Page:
• How much can you afford? – Agree your budget early, so everyone is comfortable with the amount they'll pay in deposit, rent and bills. For more information on budgeting and finances, you can always contact the Student Finance team.

Once you've found a few properties you like, the next step is to arrange viewings. When you view any property, look out for these three important things:

  • Condition – Properties should be clean, in a good state of repair, with furniture in good condition. Remember that ‘fair wear and tear’ is allowed, so your house might not be pristine – but everything should be in excellent working order, from your water and heating to your electricity and kitchen appliances.
  • Safety – Are the sockets safe? Are there working smoke and carbon monoxide alarms? Does the boiler have an up-to-date safety certificate? Is there any damp or mould in the house? There's plenty to think about, so don't be afraid to ask – and check – that everything is safe in your prospective new home.
  • Security – Are the windows and your front door secure and lockable? If you need somewhere to store your bike, is it suitable? Your new home is where you'll keep plenty of important stuff – so check that it's secure enough for you.

Can’t find the right place for you on our StudentPad? Search online for student letting agents in Portsmouth or contact our Student Housing Team for help.

Private renting jargon

If you're new to the world of private renting, you'll encounter words and phrases that you probably haven't heard before. Our glossary can guide you through the common terms.

Glossary of terms


This relates to late rent payment or failure to pay rent on the specified date agreed in your tenancy agreement.

ASTs are one of the most common tenancy types in the private rented sector. ASTs apply to a property for which you pay rent, have exclusive possession to all common areas in the house, such as the kitchen, and the landlord does not reside in the property.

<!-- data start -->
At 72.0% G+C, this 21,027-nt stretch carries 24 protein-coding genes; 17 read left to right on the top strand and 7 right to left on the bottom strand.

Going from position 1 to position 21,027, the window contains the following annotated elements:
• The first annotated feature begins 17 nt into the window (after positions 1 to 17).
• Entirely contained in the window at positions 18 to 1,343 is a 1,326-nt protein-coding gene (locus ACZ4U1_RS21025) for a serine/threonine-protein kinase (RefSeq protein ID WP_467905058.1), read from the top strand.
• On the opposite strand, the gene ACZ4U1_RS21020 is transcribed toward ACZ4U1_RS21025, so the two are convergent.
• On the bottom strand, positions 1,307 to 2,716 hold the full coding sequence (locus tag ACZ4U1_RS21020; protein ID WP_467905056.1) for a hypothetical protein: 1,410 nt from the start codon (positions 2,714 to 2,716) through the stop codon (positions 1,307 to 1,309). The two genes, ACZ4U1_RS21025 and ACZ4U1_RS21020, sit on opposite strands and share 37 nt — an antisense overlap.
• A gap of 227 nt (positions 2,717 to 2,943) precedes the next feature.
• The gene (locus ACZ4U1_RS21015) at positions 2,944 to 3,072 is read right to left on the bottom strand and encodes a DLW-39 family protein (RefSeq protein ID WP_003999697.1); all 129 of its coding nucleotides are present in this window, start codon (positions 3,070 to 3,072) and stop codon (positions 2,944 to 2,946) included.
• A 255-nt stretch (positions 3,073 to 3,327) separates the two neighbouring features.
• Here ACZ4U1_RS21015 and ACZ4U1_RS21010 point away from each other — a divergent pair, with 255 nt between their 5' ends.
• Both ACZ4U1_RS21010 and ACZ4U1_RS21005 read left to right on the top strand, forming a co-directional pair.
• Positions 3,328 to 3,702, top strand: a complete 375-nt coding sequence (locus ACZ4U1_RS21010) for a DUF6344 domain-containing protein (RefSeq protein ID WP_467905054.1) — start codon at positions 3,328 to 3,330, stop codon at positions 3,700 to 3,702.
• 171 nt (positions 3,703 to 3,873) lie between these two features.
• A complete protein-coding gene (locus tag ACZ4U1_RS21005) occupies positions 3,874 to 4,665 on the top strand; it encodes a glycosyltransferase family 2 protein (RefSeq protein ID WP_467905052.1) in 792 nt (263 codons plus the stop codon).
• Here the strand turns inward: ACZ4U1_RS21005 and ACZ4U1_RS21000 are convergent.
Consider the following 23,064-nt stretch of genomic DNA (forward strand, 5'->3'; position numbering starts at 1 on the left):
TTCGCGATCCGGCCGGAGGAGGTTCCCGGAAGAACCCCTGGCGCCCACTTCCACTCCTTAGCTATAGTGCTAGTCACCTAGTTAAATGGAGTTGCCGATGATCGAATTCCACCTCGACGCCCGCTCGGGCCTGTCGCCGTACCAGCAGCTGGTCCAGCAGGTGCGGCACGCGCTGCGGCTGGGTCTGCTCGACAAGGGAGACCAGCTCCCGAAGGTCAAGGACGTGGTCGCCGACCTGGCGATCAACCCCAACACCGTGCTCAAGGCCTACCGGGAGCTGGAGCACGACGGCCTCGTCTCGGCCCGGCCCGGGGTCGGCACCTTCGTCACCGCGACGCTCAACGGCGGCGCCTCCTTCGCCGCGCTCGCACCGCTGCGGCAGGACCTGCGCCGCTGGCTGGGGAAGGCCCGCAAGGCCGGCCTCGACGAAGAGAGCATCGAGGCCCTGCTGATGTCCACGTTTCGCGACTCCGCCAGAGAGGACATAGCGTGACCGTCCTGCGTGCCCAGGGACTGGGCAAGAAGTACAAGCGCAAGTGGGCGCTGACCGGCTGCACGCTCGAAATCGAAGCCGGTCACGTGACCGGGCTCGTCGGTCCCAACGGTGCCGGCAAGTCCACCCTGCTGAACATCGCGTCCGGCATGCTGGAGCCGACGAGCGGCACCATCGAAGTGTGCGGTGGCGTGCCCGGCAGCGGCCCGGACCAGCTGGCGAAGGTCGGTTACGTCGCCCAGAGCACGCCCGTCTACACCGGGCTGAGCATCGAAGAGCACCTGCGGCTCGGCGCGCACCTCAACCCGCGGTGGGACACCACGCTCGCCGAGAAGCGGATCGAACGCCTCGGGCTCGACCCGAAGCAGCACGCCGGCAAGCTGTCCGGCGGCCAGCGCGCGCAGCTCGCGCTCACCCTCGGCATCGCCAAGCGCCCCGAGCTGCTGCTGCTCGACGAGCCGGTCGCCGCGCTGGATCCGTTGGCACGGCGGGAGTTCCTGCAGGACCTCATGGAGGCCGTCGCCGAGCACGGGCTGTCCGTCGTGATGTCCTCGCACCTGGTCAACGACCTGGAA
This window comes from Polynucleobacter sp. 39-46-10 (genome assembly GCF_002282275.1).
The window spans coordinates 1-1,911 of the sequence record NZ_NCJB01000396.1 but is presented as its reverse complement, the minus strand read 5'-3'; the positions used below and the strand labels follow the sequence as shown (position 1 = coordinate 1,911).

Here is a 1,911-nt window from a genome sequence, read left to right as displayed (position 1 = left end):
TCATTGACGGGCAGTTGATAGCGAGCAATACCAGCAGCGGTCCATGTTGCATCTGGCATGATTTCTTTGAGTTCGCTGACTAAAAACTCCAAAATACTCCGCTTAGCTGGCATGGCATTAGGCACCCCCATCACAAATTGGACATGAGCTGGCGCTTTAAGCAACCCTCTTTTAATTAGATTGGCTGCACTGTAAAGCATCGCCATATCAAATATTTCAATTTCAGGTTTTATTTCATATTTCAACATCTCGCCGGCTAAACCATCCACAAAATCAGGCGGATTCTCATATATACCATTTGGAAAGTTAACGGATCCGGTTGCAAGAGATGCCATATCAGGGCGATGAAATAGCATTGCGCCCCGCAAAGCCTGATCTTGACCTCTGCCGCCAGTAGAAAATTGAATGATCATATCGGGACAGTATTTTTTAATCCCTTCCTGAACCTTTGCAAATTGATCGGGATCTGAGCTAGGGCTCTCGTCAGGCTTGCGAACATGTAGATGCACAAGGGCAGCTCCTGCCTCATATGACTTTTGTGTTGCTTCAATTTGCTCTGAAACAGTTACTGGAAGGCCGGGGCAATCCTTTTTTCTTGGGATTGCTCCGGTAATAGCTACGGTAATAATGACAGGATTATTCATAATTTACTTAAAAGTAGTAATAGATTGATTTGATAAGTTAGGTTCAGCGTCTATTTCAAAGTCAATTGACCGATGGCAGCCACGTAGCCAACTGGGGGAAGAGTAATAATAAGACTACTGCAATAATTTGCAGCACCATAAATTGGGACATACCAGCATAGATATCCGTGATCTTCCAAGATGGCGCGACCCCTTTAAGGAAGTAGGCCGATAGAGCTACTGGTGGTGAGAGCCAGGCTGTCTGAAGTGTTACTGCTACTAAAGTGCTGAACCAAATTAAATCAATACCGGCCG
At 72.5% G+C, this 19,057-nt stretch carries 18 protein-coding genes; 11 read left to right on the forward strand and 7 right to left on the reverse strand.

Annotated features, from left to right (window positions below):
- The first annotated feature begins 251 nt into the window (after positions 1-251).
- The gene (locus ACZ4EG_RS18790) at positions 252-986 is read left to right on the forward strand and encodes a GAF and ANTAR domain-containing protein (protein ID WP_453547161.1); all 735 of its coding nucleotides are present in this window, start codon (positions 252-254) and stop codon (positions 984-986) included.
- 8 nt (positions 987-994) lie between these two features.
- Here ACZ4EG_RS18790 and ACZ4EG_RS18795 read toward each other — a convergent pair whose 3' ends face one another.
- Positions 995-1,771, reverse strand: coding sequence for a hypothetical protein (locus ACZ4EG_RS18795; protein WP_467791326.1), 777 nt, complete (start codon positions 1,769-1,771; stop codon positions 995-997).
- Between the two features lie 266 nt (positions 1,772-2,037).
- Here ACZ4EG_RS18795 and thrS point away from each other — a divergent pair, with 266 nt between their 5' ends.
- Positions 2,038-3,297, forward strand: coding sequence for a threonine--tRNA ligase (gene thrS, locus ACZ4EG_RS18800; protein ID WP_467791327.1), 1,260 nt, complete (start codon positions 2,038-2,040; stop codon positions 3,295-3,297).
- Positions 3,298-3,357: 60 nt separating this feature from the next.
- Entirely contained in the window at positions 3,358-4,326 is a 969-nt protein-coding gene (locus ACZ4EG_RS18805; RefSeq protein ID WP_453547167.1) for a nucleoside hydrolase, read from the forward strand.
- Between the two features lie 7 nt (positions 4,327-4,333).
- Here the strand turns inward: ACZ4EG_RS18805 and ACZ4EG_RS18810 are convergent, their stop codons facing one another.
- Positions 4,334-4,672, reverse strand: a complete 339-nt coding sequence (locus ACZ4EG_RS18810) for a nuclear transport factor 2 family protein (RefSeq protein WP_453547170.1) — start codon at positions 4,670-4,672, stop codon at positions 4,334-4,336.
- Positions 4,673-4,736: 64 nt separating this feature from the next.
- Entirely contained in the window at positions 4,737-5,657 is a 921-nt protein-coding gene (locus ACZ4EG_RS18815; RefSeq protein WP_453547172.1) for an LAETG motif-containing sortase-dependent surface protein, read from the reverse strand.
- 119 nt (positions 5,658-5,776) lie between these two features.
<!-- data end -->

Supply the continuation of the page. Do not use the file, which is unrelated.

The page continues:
This relates to a term often used in tenancy agreements, which allows both parties to end a tenancy before its due date. Although this is beneficial to the tenant, it must be agreed by the landlord. But they are uncommon in student contracts.

Properties occupied by full time students are council tax exempt. If you're a part time student, you'll be liable for paying Council Tax but on a reduced rate. If you're in a house where most of you are students and one person is either part time or not studying at all, you'll all become liable for paying council tax due to this person living in the house. Further information can be found from Portsmouth City Council.

This can be defined as ‘the condition of being in need of repair’. As a tenant, you have the right to have your accommodation kept in a reasonable state of repair. You also have an obligation to look after the accommodation. The tenancy agreement may give details of both your and your landlord’s responsibilities in carrying out repairs, so you should check this.

This is a complex area relating to housing law where a landlord must request through the courts to have an order directing a tenant to leave the landlord’s premises. There are specific procedures that a landlord must follow before a tenant can be evicted. Trying to illegally evict someone is protected by law under the Prevention of Eviction Act 1977. For further advice if you feel you are under the threat of eviction, please come into the office and speak to one of the Student Housing Officers straight away.

This clause is often in place in most tenancy agreements to protect the tenant and make allowances for the original age, quality and condition of any item at the start of the tenancy, the average lifespan of the item, the number and type of occupants in the property and the length of the tenants’ occupancy. A good example would be faded paintwork, slight markings from furniture or a well-used oven. A good inventory will note the condition of fixtures and furnishings before a tenant moves into a property.